The multiple challenges of the Iraqi elections

This Sunday, March 7, 19 million Iraqi voters are called to the polls for parliamentary elections where the challenges are numerous. The recent eviction of 500 Sunni candidates, suspected of being linked to the Baath party, threatens the country’s unity ambitions. The results of these elections are crucial for the future of Iraq. The risks of violence around the elections are high. An attack with the mark of Al Qaeda in Iraq, has already hit yesterday a polling station opened prematurely for the persons in charge of the security this weekend: toll, 27 soldiers killed (In Iraq, Early Voting Is marred by AttacksNY Times, 4/3/2010).

Security is one thing but the main issue in these elections is undoubtedly the national unity. After several years of boycotting politics, the Sunni community had already come to the polls for the provincial election last January. These elections were also marked by the weakening of Islamist or sectarian votes (see MEDEA’s Edito of 6/2/2009). But the decision last January to prohibit some 500 Sunni figures to appear on the electoral lists could have ruined all hopes (Irak : 500 partis et personnalités exclus des listes électoralesLe Monde, 14/1/2010). But no appeal to the Sunni boycott has yet been launched and the vote of this community should on the contrary be decisive in the outcome of elections.

The trend is to pluralism, and the main concern of the coalition blocks is to gather Shiites and Sunnis on their lists. One of the favorites, the Iraqi National Movement is led by former Prime Minister Ayad Allawi, a secular Shiite joined by figures and Sunni coalitions. This movement intends to recover the Sunni votes from the Iraqi Accord Front which gathered so far most of the Sunni vote. The election’s outcome is paradoxically in the hands of Sunnis. The question now is whether they will unite their votes to weigh in the balance, or they will divide and then loose influence (Sunnis and Iraq’s Elections: An Evolving Balance of PowerArab Reform Bulletin, 24/2/2010). If the vote of each other’s remains denominational the referred national unity project will be difficult to achieve.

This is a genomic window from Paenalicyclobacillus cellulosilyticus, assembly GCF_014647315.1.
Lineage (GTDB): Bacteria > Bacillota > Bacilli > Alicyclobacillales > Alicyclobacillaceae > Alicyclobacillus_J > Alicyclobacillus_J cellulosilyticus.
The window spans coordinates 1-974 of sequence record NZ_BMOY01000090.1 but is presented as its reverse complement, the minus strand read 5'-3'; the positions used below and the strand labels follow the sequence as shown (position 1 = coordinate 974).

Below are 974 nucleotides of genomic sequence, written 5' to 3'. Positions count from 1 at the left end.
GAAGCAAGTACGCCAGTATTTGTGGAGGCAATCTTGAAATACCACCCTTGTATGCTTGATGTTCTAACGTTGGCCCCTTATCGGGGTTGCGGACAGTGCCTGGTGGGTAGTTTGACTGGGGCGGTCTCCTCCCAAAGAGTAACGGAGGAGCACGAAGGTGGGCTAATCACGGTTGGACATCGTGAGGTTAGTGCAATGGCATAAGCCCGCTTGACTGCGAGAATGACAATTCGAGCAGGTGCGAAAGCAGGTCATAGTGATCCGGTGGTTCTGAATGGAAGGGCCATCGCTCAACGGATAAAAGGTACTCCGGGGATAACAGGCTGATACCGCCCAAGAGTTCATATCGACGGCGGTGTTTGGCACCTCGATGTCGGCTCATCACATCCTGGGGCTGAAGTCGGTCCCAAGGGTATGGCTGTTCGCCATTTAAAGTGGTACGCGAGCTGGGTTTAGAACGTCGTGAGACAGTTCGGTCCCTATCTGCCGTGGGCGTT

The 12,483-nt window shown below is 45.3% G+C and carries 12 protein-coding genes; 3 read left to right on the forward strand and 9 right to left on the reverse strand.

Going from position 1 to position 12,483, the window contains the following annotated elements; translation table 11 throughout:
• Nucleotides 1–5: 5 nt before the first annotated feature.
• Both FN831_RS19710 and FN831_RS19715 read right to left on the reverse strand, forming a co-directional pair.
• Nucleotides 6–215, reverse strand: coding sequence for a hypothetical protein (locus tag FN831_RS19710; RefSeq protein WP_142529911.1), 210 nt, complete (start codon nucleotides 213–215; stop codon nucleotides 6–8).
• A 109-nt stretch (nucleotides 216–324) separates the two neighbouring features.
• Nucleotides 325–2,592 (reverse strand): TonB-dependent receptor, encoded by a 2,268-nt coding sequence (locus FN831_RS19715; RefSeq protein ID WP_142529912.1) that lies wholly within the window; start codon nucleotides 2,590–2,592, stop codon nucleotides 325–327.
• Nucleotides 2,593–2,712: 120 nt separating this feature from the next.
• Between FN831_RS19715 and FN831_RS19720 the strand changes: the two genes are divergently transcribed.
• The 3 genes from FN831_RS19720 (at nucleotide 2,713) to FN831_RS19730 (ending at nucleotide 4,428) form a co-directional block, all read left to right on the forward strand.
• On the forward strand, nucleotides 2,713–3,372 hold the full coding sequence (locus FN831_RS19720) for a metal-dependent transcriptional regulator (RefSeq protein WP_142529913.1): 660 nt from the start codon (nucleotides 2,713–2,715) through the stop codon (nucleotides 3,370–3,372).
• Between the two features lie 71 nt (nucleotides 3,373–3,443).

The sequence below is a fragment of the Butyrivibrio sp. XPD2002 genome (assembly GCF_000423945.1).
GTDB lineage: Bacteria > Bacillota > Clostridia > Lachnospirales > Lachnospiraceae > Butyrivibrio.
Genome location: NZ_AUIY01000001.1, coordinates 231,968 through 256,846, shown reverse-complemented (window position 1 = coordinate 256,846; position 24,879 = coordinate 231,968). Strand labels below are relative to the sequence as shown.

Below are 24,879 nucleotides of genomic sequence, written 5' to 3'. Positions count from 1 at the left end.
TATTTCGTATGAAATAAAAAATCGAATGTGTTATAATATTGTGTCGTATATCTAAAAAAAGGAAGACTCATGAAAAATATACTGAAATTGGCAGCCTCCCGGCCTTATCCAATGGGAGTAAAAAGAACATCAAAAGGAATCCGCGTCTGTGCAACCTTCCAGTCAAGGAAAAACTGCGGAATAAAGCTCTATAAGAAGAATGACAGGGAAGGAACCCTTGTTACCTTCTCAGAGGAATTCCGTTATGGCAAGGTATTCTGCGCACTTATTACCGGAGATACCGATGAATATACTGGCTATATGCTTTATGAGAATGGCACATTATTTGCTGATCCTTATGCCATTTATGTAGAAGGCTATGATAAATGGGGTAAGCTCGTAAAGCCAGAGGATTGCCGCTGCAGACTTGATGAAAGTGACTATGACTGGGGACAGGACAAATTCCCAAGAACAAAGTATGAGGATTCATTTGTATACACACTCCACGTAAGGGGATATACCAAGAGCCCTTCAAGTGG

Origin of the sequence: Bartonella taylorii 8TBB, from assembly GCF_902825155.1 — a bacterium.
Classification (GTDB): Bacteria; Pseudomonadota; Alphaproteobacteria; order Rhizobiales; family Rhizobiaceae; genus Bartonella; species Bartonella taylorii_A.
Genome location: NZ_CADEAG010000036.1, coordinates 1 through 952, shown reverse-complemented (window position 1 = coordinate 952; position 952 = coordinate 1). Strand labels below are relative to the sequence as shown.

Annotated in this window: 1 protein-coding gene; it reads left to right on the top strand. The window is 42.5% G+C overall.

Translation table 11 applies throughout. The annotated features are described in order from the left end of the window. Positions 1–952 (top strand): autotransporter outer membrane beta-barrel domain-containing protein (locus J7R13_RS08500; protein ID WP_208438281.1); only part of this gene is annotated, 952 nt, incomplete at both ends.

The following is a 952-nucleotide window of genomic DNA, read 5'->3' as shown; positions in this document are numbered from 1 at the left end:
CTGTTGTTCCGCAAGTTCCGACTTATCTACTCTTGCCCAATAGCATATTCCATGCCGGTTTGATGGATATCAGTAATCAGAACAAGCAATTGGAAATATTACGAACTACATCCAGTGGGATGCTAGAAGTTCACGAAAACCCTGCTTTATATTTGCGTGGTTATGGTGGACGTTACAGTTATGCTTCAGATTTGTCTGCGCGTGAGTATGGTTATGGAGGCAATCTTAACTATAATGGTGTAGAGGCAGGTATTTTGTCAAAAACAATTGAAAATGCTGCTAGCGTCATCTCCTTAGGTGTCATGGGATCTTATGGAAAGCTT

The parties of the coalition in power since 2005, the United Iraqi Alliance – now divided into three movements – led by Shiite Prime Minister Nouri al-Malki, also seem to have been defeated according to the polls. Is it due to not being able to gather enough Sunni votes or because they are subject of too many prosecutions for corruption? The corruption of the Iraqi establishment is indeed one of the leitmotifs of the opposition. According to Transparency International, Iraq ranked among the third most corrupt countries in 2006, 2007 and 2008, and among the fourth in 2009. Even the Shiites are turning away from a government that failed to meet their expectations during the last legislature (Iraq’s Quest for Democracy amid Massive Corruption, Arab Reform Bulletin, 3/3/2010).

Comments finally stress the regional implications of Sunday’s election. Indeed the United States and Iran have accused each other of interfering in the Iraqi campaign. Tehran accuses Washington of trying to push the Baathists to counterbalance the growing Shiite power, while Washington is afraid of an increasing influence of Iran once the U.S. troops will withdraw from Iraq. In this perspective, the Iraqi elections will be crucial in determining how the Obama administration will address the Iranian issue (Head to HeadAl Ahram weekly, 25/2-3/3/2010). On the other hand, Ayad Allawi from the Iraqi National Movement, met leaders of several neighboring capitals, and underlined the mediating role his possible future government could play between Shiites and Sunnis in the region (Iraqi Elections and Prospective Government ScenariosArab Reform Bulletin, 3/3/2010).

Combining challenges of national unity and regional stability, the parliamentary elections of 7 March are definitely a decisive milestone in the reconstruction of post-Saddam Iraq.

Nathalie Janne d’Othée